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In this brief, brave, but ultimately unsuccessfully argued book, the political philosopher, and former president of the Italian Senate, Marcello Pera offers westerners reasons why they should consider themselves Christians even when, like he, they do not subscribe to the lordship and divinity of Jesus.
His reasons are essentially two, three if they are European rather than American or from elsewhere in the Anglo-sphere. The introduction offers the following useful summary of them, augmented by a couple of further, unitalicised elucidatory statements taken from later in the text:
‘In brief: we should call ourselves Christians if we want to maintain our liberties and preserve our civilisation…If… [second] our liberties must have, or must be felt as if they had, a religious foundation in order to bind the nation together, then today’s secularized Europe… can never be politically united together… Europe should [therefore] call itself Christian if it desires unification… Secularism [is, thirdly]… bringing about a moral decline. Our moral norms, and with them our coexistence and our institutions… would wither and die if they were to cut themselves off from Christianity. [Therefore] we should — we must — call ourselves Christians.’
In sum, Pera contends that, unless westerners start to [re]consider themselves Christians in terms of culture if not creed, their societies will quickly cease to be liberal, united, or moral.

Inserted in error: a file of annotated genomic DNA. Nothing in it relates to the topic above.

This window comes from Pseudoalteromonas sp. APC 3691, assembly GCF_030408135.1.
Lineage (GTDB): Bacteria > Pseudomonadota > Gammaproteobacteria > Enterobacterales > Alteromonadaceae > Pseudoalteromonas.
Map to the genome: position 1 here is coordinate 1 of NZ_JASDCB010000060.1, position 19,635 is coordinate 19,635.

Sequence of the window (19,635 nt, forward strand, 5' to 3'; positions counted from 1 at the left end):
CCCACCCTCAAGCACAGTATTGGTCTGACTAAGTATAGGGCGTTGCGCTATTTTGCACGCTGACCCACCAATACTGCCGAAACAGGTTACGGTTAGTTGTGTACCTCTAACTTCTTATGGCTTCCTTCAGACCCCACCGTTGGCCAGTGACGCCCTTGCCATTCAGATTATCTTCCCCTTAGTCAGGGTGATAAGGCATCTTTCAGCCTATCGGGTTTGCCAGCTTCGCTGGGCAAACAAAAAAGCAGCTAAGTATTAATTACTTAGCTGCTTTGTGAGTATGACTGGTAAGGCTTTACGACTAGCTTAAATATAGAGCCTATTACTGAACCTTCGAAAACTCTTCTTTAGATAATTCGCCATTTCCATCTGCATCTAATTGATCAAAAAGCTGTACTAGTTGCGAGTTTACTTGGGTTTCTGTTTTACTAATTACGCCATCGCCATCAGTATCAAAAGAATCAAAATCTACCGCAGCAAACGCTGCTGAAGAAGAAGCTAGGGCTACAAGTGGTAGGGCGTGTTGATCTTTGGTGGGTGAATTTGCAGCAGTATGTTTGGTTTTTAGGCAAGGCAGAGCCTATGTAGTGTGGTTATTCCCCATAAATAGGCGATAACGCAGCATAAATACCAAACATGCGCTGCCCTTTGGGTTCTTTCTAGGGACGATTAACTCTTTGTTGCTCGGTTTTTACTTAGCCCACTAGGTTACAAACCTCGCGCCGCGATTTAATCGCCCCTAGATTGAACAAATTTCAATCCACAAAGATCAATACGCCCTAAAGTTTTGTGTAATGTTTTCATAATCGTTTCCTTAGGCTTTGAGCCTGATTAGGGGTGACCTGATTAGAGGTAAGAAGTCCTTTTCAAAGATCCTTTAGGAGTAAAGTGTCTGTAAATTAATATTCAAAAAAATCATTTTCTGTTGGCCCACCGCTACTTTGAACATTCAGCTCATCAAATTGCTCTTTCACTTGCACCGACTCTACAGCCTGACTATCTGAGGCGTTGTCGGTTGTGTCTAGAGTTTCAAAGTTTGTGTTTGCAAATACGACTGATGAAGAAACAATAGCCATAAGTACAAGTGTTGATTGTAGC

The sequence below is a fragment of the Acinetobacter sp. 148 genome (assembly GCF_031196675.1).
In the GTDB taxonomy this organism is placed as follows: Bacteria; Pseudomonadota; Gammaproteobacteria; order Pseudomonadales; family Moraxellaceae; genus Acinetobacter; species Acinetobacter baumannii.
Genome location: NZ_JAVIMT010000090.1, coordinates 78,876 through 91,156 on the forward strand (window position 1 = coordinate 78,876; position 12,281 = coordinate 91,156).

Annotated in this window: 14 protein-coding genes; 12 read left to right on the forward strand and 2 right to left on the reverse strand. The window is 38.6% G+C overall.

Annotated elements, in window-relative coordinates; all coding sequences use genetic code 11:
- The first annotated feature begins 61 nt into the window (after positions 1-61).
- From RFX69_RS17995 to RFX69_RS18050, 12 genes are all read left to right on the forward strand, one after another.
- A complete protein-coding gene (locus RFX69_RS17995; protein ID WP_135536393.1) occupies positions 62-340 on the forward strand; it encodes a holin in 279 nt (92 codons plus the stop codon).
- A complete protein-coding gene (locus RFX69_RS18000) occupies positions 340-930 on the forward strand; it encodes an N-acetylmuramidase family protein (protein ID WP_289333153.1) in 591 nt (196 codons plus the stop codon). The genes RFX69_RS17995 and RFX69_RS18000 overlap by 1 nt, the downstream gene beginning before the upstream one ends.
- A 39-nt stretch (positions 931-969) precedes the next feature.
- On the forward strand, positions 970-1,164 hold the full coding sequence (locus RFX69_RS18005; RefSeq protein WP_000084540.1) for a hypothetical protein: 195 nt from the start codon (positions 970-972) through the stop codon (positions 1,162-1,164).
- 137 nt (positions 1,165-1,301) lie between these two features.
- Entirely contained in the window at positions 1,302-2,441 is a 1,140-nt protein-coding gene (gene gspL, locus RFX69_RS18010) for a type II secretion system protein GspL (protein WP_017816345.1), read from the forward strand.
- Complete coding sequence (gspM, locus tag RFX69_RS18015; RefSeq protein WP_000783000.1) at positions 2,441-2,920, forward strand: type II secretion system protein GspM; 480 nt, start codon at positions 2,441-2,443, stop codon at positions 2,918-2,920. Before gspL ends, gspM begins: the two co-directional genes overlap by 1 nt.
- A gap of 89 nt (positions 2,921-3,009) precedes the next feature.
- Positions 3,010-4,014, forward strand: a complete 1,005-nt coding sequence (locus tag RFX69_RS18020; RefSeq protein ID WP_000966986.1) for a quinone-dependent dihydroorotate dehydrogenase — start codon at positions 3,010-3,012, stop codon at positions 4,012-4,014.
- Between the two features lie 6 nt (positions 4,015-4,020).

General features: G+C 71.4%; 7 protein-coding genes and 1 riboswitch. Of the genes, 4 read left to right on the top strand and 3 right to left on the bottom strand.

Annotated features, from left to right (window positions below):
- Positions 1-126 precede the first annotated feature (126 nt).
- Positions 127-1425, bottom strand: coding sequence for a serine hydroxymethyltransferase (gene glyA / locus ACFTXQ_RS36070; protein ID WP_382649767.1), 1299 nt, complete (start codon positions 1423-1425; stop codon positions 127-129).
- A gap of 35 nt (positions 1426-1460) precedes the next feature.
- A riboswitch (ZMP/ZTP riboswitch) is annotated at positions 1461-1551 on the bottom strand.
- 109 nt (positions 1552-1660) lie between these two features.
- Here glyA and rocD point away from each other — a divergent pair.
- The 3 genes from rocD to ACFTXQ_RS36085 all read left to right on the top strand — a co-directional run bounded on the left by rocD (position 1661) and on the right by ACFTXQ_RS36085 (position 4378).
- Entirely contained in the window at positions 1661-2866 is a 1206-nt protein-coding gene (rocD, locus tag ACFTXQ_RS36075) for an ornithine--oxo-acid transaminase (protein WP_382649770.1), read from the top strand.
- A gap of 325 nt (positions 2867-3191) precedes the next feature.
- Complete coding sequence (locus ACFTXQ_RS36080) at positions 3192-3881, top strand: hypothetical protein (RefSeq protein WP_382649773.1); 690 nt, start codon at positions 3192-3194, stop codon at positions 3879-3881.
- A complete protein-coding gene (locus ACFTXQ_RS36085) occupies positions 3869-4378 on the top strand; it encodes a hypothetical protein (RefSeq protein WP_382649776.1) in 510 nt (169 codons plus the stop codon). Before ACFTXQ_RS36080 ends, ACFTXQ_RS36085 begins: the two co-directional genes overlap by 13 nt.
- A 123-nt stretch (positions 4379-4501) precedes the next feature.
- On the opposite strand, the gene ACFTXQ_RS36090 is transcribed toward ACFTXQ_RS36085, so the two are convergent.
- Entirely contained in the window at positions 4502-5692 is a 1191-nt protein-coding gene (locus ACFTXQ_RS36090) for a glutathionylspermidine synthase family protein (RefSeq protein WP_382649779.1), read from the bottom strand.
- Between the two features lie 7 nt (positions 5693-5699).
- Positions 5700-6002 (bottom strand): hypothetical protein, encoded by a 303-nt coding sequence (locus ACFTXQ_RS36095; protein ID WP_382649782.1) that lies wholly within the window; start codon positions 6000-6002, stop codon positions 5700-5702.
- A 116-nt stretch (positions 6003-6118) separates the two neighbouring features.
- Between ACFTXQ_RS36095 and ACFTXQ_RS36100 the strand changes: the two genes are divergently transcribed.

At the end of the first chapter, Pera introduces an all-important distinction between those he calls ‘Christians by faith’ and those he calls ‘Christians by culture’. The former ‘believe in the God made flesh, the God of the Revelation, Crucifixion, and Resurrection’, the latter ‘believe in the teachings and message of that God… [being] admirers of the Christian message.’ (58). Pera further elucidates the distinction so:
‘The believer in Christ… believes in the Person of Jesus and has faith in that Person. The admirer of the Christian message… believes that Christianity has changed the world [for the better]… [and] that the culture of Christianity is of great value to himself and to others; that it is a good unto itself. For the believer in Christ, this “gift of God” is grace, the unasked for, mysterious experience of an encounter with Him. For the believer in Christian culture, the “gift of God” is our Christian heritage of virtues, customs, habits, [and] institutions – in short, our civilisation.’
For western societies to remain liberal, united and moral, argues Pera, their members need only be cultural Christians, not Christians by faith, although that would not hurt. Pera writes: